In my last post I gave a broad overview of the similarities and differences in the Modern Technique of the Pistol at Gunsite then and now. Here I want to continue that line of thinking by considering the status of the Weaver Stance and the Heavy-duty Self-Loading Pistol, two major elements of the Modern Technique that have changed some over the years.
Looking at what is taught in the classroom and on the range explicitly gives a good sense of how the heavy-duty pistol and the Weaver stance are handled at Gunsite today.
In the opening lecture of the 250 Defensive Pistol course, Rangemaster Bill Halvorsen – who has taught at Gunsite nearly 30 years, since 1988 – explains that the overall objective of the course is “to ensure you become well-grounded in the Modern Technique of the Pistol.”
He elaborates that part of the Modern Technique involves a heavy-duty pistol, which he says is a .45 ACP, adding the old joke, “Why a .45? Because there is no .46.” I can imagine at the beginning of time, when Col. Cooper was running the course, that the point would end there. Suggesting a clear evolution, Halvorsen continues, “But seriously, use a gun you can control effectively and make hits with. It may be a .22.”
Halvorsen later reiterates the point about the heavy-duty semi-auto pistol saying, “That means whatever you can put rounds on target with.”
To be sure, 4 of 7 instructors the week I observed carried 1911s, and far more students used 1911s than I have ever seen in another class – 7 out of 29 (24%). At the same time, some students who rented guns from Gunsite were given Glocks, and two-thirds of the students shot 9mm pistols.
Thus, although there is a clear preference for the .45ACP 1911, there was no sense spoken or otherwise conveyed that using something other (“less”) than that was somehow insufficient.
As for the Weaver Stance, it is certainly part of the Modern Technique, but Gunsite has evolved on this toward the language of the “fighting stance.” As the course book I was given (dated 2006) reads, “The essence of the modern Weaver Stance is the achievement of a balanced fighting stance” (emphasis in original).
Gunsite 250 instructors use this term both in the lectures and on the range, with one notable exception that I observed. At the first range session of the week, immediately following the introductory lecture, Rangemaster Bill Halvorsen talked to the students individually, checking their guns, holsters, belts, and magazines. He then discussed and demonstrated the stance, saying, “I would ask you to try the Weaver. If you shoot isosceles, work with me.”
On the fifth and last day of the class, Halvorsen continued to suggest the Weaver stance to students who are struggling to shoot well.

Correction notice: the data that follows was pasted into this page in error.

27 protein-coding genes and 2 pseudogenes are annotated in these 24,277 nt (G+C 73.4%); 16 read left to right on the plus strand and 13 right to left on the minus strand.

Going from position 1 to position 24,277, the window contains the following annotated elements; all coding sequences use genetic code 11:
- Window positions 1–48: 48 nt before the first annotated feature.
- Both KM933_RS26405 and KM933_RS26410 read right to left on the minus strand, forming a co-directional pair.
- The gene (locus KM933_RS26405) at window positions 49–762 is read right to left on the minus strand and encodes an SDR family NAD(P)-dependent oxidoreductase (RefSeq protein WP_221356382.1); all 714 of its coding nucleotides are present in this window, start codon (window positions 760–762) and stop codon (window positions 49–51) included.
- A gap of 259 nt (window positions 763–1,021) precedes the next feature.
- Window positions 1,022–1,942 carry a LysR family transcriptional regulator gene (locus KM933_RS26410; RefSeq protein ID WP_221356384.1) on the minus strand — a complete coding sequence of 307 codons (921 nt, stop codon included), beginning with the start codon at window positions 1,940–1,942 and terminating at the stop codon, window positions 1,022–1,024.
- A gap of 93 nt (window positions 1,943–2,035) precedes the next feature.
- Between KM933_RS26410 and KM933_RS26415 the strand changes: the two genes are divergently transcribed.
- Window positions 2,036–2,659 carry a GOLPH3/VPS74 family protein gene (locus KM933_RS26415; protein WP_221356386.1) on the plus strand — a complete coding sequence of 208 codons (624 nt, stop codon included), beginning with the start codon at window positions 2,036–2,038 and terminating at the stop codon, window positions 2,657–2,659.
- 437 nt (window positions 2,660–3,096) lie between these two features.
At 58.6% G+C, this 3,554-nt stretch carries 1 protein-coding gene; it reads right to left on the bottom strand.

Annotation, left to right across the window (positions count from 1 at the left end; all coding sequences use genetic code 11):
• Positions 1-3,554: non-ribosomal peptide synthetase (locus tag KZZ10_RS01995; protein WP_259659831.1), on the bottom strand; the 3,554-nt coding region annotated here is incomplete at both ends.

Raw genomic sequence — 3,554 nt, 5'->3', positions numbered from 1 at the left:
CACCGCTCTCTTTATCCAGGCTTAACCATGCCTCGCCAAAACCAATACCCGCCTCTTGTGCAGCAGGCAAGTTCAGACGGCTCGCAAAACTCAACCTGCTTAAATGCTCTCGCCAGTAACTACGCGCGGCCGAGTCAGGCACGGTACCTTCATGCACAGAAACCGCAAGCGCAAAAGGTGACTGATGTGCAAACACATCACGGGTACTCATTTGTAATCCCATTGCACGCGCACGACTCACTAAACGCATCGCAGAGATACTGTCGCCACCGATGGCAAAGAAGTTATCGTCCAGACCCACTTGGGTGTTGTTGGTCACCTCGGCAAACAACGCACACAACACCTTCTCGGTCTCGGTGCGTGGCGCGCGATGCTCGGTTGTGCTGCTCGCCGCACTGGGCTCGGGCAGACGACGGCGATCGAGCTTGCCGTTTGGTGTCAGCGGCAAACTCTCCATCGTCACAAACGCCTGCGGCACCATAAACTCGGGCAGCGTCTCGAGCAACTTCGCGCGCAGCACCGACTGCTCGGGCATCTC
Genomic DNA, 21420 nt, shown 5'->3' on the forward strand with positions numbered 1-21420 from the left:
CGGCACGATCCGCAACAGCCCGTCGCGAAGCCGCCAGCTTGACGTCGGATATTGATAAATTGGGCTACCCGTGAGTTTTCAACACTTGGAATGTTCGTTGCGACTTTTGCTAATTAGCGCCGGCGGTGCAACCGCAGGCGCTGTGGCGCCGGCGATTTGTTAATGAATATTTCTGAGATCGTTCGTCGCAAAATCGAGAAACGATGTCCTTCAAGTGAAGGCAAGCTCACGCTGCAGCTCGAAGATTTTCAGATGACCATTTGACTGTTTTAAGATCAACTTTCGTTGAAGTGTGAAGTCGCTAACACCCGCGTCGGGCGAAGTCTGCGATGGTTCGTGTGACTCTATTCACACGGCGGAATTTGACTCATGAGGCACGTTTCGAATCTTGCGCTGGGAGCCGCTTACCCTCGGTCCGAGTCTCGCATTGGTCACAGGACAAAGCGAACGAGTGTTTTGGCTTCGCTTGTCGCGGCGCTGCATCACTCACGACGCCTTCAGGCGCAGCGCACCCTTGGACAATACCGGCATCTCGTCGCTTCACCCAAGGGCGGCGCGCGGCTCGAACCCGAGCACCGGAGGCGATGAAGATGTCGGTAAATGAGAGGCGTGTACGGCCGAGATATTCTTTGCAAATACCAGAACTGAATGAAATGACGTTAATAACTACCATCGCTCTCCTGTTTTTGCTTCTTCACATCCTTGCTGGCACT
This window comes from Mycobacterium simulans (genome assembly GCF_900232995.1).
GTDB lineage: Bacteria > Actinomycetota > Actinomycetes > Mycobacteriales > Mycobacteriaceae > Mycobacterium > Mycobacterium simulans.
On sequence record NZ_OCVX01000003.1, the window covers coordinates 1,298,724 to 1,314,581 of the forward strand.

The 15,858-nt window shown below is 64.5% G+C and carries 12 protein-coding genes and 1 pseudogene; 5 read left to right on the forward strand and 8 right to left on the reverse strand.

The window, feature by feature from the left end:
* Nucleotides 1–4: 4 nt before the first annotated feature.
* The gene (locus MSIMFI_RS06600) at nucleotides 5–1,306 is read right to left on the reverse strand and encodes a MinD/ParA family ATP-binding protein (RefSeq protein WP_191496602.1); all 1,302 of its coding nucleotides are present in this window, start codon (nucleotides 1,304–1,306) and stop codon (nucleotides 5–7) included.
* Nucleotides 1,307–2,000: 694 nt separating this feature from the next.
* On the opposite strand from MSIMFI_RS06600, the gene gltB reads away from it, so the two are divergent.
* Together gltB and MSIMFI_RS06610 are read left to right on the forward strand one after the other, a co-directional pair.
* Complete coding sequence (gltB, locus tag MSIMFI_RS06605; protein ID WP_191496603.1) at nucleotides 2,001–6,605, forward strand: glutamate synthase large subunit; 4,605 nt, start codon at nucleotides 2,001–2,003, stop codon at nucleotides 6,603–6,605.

Which raises the question, what does Halvorsen mean by “Weaver”?
He definitely does not mean an extremely bladed stance. In a follow-up conversation I had with the other Rangemaster for the week, Steve Hendricks, the issue of the myth of the bladed stance was addressed. Hendricks recalled that even when he was first becoming an instructor at Gunsite back in the early 1990s the stance was more square than bladed. He told me there used to be a cable running across the range and shooters were told to “toe the line.” A photo in the 1991 book, The Modern Technique of the Pistol, supports Hendricks’s recollection.
To be sure, the feet are not perfectly square, but I wouldn’t call the stance bladed.
It seems to me that what many people identify as the “Weaver” stance has to do with the iconic position of the arms, in particular the straighter dominant arm and bent support arm. In reference to a right-handed shooter, the Gunsite course book asserts,
“The right arm may be straight but is better slightly flexed. The left arm is flexed from 30 to 45 degrees depending on the bone structure of the shooter.”
This is the position Halvorsen adopts when he demonstrates the stance, adding that the grip is “push-pull,” with 30% force pushing with the strong hand and 70% pulling with the support hand to help control recoil.
Again, when I spoke to Steve Hendricks about the Weaver stance, he emphasized the importance of creating this isometric push-pull tension as fundamental to the Weaver stance he learned from Cooper. But as shown in the picture below, Hendricks’s stance looks awfully isosceles to my newbie eyes.
Whatever terminology is used, it is clear that on these two aspects of the Modern Technique – the heavy-duty self-loading pistol and the Weaver stance – what is taught at Gunsite Academy has evolved.
In my next post, I will explore another aspect of the curriculum that has evolved, perhaps even more so: mindset.